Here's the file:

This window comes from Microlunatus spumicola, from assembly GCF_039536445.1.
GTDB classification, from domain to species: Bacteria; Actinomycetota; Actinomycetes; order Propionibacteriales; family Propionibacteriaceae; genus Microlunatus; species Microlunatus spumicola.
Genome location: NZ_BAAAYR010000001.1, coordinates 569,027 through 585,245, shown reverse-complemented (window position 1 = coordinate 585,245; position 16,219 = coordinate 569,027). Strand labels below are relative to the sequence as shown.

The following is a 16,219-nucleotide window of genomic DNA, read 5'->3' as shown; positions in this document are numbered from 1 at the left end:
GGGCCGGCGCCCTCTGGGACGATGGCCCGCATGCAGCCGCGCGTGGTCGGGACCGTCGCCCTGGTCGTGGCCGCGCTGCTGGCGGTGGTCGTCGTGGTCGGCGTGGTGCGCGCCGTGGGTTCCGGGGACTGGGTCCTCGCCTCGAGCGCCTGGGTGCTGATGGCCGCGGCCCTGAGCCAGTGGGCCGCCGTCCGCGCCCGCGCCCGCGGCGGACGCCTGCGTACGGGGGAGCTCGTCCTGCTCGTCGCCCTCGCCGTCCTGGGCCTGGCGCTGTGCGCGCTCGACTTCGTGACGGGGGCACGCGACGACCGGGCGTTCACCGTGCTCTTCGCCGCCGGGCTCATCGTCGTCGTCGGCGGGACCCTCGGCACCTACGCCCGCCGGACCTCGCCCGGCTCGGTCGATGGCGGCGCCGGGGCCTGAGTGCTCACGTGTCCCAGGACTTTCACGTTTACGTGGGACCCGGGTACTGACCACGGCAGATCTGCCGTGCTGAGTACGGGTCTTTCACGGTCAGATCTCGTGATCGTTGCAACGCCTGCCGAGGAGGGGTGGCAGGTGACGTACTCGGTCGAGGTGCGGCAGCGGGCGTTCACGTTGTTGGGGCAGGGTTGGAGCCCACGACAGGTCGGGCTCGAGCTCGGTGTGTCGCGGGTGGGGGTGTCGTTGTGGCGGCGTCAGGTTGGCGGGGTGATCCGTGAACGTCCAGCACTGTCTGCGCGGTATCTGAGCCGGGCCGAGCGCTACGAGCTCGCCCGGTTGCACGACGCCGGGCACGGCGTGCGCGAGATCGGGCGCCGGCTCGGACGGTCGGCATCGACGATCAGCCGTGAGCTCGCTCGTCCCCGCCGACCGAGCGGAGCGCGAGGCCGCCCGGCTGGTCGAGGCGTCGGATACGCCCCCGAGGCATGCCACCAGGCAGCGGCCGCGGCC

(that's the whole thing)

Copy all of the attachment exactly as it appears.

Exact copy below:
This window comes from Microlunatus spumicola, from assembly GCF_039536445.1.
GTDB classification, from domain to species: Bacteria; Actinomycetota; Actinomycetes; order Propionibacteriales; family Propionibacteriaceae; genus Microlunatus; species Microlunatus spumicola.
Genome location: NZ_BAAAYR010000001.1, coordinates 569,027 through 585,245, shown reverse-complemented (window position 1 = coordinate 585,245; position 16,219 = coordinate 569,027). Strand labels below are relative to the sequence as shown.

The following is a 16,219-nucleotide window of genomic DNA, read 5'->3' as shown; positions in this document are numbered from 1 at the left end:
GGGCCGGCGCCCTCTGGGACGATGGCCCGCATGCAGCCGCGCGTGGTCGGGACCGTCGCCCTGGTCGTGGCCGCGCTGCTGGCGGTGGTCGTCGTGGTCGGCGTGGTGCGCGCCGTGGGTTCCGGGGACTGGGTCCTCGCCTCGAGCGCCTGGGTGCTGATGGCCGCGGCCCTGAGCCAGTGGGCCGCCGTCCGCGCCCGCGCCCGCGGCGGACGCCTGCGTACGGGGGAGCTCGTCCTGCTCGTCGCCCTCGCCGTCCTGGGCCTGGCGCTGTGCGCGCTCGACTTCGTGACGGGGGCACGCGACGACCGGGCGTTCACCGTGCTCTTCGCCGCCGGGCTCATCGTCGTCGTCGGCGGGACCCTCGGCACCTACGCCCGCCGGACCTCGCCCGGCTCGGTCGATGGCGGCGCCGGGGCCTGAGTGCTCACGTGTCCCAGGACTTTCACGTTTACGTGGGACCCGGGTACTGACCACGGCAGATCTGCCGTGCTGAGTACGGGTCTTTCACGGTCAGATCTCGTGATCGTTGCAACGCCTGCCGAGGAGGGGTGGCAGGTGACGTACTCGGTCGAGGTGCGGCAGCGGGCGTTCACGTTGTTGGGGCAGGGTTGGAGCCCACGACAGGTCGGGCTCGAGCTCGGTGTGTCGCGGGTGGGGGTGTCGTTGTGGCGGCGTCAGGTTGGCGGGGTGATCCGTGAACGTCCAGCACTGTCTGCGCGGTATCTGAGCCGGGCCGAGCGCTACGAGCTCGCCCGGTTGCACGACGCCGGGCACGGCGTGCGCGAGATCGGGCGCCGGCTCGGACGGTCGGCATCGACGATCAGCCGTGAGCTCGCTCGTCCCCGCCGACCGAGCGGAGCGCGAGGCCGCCCGGCTGGTCGAGGCGTCGGATACGCCCCCGAGGCATGCCACCAGGCAGCGGCCGCGGCC